In the previous posts I have introduced the topic and did some simple coding to explore the data. That’s not bad at all but usually the goal is to create something new or at least to understand what is going on. In this simple example we’re interested in the weather. We want to see what people tweeted about the weather during the data collection period. Unfortunately, a dataset of 200.000 tweets is not big enough to recreate the weather conditions for that time. Why? Simply because after getting rid of the unrelated tweets we have almost nothing to deal with. If you’re here because you’re interested in the past weather of the UK, I think you should better visit this site :). For the others, I promise I’m going to tell you how I created some maps.
image by Havadurumu
Let’s query the collection for the tweets that contain the keyword weather for further use. We will pass a python dict to the find() method in which we ask the server for matching the ‘text’ property of each document to a regular expression. Iterating through the cursor and printing out the tweets can give us a sense of what people were talking about.
Just take a closer look at the 3rd line. It says there are only 310 tweets in the collection that contain the the word ‘weather’. Anyway, we can access to any properties (key-value pairs) of the weather related tweets so the gates are open. Printing out is just the simplest example but the only limit is our imagination. On the other hand, sometimes our dataset can limit us as well. Like in this case. Although it would be possible to plot the frequencies day by day, the resulting plot wouldn’t be too informative due to the lack of data. Believe me, I tried it so I’ll just skip that part and show something else.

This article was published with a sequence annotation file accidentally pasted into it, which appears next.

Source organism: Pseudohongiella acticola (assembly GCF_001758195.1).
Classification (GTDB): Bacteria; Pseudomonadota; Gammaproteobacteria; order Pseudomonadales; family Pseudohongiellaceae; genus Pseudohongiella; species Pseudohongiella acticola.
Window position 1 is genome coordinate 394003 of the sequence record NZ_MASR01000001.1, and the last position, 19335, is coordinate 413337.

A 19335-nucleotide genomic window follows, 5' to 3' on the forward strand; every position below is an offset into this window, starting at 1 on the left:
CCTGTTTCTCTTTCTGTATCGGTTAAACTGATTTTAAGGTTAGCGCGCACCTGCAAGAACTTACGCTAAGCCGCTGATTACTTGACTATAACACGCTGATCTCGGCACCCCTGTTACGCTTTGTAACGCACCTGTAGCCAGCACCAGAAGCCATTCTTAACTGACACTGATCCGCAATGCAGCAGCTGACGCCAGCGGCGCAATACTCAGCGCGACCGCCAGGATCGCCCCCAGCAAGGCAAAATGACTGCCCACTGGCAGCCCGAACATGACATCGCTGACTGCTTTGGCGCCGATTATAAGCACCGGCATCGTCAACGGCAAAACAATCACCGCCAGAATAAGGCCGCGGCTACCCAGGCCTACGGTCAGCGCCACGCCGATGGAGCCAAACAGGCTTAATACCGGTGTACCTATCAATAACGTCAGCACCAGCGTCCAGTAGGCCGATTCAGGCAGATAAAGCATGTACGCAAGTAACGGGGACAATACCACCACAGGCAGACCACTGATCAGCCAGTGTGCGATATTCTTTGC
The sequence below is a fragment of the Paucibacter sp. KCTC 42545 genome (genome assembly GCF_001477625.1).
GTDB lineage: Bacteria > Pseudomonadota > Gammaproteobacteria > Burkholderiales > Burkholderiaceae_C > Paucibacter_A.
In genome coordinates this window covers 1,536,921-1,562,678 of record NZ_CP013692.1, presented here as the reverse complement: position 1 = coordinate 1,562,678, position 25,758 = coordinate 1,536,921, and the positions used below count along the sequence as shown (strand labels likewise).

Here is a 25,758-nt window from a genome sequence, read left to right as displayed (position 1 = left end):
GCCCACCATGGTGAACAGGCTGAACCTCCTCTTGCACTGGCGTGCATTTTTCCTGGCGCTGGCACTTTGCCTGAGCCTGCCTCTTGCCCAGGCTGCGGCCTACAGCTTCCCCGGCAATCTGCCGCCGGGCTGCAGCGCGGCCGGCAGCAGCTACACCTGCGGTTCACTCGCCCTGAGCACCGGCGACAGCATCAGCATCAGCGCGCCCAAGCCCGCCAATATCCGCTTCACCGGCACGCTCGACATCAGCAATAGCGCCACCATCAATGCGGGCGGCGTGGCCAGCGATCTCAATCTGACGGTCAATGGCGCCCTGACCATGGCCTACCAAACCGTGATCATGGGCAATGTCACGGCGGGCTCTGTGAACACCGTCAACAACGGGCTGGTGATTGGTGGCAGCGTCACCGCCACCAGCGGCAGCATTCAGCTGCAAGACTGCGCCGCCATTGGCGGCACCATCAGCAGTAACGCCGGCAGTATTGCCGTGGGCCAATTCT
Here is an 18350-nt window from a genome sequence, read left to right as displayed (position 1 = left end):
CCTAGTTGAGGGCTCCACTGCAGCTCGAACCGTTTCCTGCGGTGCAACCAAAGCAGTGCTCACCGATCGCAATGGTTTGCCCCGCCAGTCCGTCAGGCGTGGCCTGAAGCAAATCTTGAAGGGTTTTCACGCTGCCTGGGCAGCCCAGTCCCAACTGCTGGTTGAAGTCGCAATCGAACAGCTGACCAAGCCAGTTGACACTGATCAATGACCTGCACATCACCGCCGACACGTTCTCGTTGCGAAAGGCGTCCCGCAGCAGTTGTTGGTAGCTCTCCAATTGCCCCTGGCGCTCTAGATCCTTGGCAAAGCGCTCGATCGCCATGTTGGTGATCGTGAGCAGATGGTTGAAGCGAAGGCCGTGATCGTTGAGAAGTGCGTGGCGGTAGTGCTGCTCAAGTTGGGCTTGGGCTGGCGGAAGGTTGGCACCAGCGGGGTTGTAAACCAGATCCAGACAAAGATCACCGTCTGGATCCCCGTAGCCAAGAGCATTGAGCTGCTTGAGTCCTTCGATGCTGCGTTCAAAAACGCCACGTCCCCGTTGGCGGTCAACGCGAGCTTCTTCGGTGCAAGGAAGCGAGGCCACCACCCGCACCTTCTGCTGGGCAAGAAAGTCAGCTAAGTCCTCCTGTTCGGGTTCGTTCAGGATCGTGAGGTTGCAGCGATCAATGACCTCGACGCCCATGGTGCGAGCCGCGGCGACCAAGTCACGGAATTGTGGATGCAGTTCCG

I’m keep taking about how important geography and spatial information are but haven’t show you any of it. OK, I mentioned that tweets can contain coordinates but come on! As long as I just keep inserting these stupid code snippets you won’t believe me and that’s how things should be. Let’s ask some questions instead and see if we can answer them:
Is MongoDB capable to store geographic information? Can we visualize the content in a map? Can we perform spatial operations in the database level?
Note that these questions are generic. You should be aware of using MongoDB as a backend of all kind of spatial information and for all kind of purpose. I’m not saying that MongoDB and NoSQL solutions are best for this task because they are not. At least not necessarily. All I want to communicate is that these NoSQL solutions has some geo-capabilities and in some cases using them would be beneficial – in terms of speed or scalability. Investigate, test, explore and if Mongo does the job you want, use it. It can happen. You’ll see that we can export the data from Mongo to any GIS software. So, let’s do this. Inspired by this post, I have created a script called ‘mongodb2geojson’ which can load the content of a mongo collection into a GeoJSON file so we can process it later. Let me know if you’re interested in using the script and I’ll make it available somewhere.
The script took the same query expression and exported all the weather related tweets. Some document in the collection did not contain valid coordinates, that’s why we got 15 tweets less than was shown on the previous picture. At this point, we have a valid geojson file with 295 tweets out of 200.000 that can be considered weather-related. Their distribution looks like this: